By Shobha John
Two plane crashes over the last week, one in Telangana and the other in Dhule in Maharashtra, have once again brought the focus on India’s flying schools. In the Telangana crash, a pilot and a trainee pilot were killed when their Cessna plane crashed in a field at Sultanpur village in Vikarabad district on October 6. It is suspected that the accident happened due to bad weather. Both were from Rajiv Gandhi Aviation Academy in Hyderabad. The other accident occurred on October 4 at NMIMS Academy of Aviation at Shirpur in Dhule district. While the student pilot was safe, the Cessna 172R was extensively damaged. The DGCA is probing both crashes.
According to the DGCA website, there are 32 DGCA approved flying training organisations as on March 31, 2019. Some are state-owned, while others are private. Topping this list is the Indira Gandhi
Rashtriya Uran Akademy, better known as IGRUA, in Raebareli, known for its high standards and tough entrance exams. Other good institutes are also there, but the situation can change drastically if the chief flying instructor (CFI) or the deputy flying instructor leaves for greener pastures.
The reputation of any flying school depends on a couple of factors. First is the number of serviceable planes it has. These are single-engine planes such as Cessnas and Diamonds and multi-engine ones such as Partenavias, Piper Senecas and Beech Barons.
Second is the personnel it has, especially its CFIs. A CFI known for his proficiency in flying and professionalism is worth his weight in gold. Controlling, teaching and guiding perfect novices whose knees knock in sheer terror at the thought of flying to making them confident pilots who can fly in inclement weather is a quality not to be sneered at. Good CFIs are respected and adored for making these boys into men and honing their skills. At the same time, a bad CFI can break any flying school as he could descend to practises which are illegal. These include overlogging the number of hours a student has flown, allowing another pilot in the cockpit when the trainee is supposed to do a solo flight and so on. So it is vital that students who want to learn flying choose a flying school with care and personally go and see the activities there. After all, it is a matter of their own safety and that of future passengers.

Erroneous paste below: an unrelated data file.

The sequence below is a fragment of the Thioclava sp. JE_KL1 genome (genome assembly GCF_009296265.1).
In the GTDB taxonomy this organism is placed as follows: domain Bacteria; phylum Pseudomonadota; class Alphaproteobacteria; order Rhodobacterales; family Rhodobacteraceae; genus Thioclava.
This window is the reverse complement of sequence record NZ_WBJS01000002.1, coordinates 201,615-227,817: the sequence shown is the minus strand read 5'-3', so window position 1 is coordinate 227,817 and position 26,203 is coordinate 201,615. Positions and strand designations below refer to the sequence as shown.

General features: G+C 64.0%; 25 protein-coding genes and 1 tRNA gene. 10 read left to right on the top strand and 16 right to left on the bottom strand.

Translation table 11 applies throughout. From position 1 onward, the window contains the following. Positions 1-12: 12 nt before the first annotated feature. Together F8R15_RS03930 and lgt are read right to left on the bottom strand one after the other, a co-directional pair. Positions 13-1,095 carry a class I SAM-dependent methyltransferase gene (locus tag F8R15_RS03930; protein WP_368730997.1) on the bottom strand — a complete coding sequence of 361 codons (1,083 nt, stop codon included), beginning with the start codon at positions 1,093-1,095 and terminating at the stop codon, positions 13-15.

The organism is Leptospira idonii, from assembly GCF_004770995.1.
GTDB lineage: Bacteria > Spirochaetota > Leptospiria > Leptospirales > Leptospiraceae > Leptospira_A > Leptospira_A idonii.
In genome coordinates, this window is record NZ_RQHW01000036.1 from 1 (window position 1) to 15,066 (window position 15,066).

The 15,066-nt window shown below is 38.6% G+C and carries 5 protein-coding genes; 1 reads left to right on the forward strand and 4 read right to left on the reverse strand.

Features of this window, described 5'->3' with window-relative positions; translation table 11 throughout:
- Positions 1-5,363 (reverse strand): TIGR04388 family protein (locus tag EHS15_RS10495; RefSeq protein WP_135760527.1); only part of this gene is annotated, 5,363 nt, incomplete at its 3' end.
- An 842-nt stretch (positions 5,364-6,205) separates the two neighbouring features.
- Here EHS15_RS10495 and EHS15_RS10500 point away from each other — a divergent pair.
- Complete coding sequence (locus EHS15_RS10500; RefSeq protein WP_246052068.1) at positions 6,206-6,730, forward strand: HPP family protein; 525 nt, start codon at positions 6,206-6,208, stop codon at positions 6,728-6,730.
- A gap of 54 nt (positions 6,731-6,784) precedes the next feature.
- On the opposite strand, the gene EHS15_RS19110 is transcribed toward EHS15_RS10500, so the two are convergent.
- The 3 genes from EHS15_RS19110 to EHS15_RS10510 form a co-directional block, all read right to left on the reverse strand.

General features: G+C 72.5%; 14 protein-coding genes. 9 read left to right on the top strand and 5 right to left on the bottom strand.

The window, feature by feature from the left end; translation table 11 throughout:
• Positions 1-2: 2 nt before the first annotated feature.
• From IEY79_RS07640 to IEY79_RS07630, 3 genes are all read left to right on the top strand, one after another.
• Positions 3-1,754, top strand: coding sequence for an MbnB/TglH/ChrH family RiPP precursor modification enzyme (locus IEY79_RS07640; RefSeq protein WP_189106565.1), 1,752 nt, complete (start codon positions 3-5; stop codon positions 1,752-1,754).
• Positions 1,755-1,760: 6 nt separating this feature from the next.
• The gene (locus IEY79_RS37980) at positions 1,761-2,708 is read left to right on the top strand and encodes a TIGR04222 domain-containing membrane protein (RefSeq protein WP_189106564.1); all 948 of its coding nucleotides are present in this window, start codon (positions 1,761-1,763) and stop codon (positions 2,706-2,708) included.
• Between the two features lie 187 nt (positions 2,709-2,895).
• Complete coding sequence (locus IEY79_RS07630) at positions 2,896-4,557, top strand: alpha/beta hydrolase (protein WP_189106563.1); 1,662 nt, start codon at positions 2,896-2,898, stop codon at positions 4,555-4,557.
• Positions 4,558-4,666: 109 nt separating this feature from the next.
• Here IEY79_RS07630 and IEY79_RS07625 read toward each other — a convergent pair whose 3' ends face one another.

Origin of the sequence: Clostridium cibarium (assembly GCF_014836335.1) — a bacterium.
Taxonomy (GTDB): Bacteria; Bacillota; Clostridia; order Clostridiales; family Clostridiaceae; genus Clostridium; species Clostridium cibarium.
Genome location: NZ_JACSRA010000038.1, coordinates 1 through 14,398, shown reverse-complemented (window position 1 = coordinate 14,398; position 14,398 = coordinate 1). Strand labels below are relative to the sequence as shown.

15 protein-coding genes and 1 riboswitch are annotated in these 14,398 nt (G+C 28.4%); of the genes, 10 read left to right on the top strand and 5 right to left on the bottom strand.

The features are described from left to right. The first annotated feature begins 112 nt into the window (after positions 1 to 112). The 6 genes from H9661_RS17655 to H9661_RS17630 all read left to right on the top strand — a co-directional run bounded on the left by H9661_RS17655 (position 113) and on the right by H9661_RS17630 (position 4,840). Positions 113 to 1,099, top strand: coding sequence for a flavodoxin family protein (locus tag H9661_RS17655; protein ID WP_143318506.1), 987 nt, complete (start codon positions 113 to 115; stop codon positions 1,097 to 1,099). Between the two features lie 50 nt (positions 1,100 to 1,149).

With the DGCA saying that India is set to have the highest number of commercial planes by December 2019 surpassing 616 planes in January 2019, there will be a need for many more pilots to fly these machines. Despite Jet Airways collapsing, its pilots have quickly been absorbed by other airlines, showing that the need for these highly-qualified personnel is there. So even as flying schools look forward to inducting more students, caution needs to be exercised. Some schools over-sell themselves and if a student has not done his research, he could be forking out a few lakhs more and that too for a mediocre school with few planes, thereby prolonging his flying time.
Going to a flying school, meeting the CFI and talking to the students there can give a fairly good idea about how good or bad a flying school is. A school with no accidents or with a CFI who has worked there for a few years should ideally be a good one. Just one accident can mar the reputation of a flying school and make it shut down. Cutting corners never works.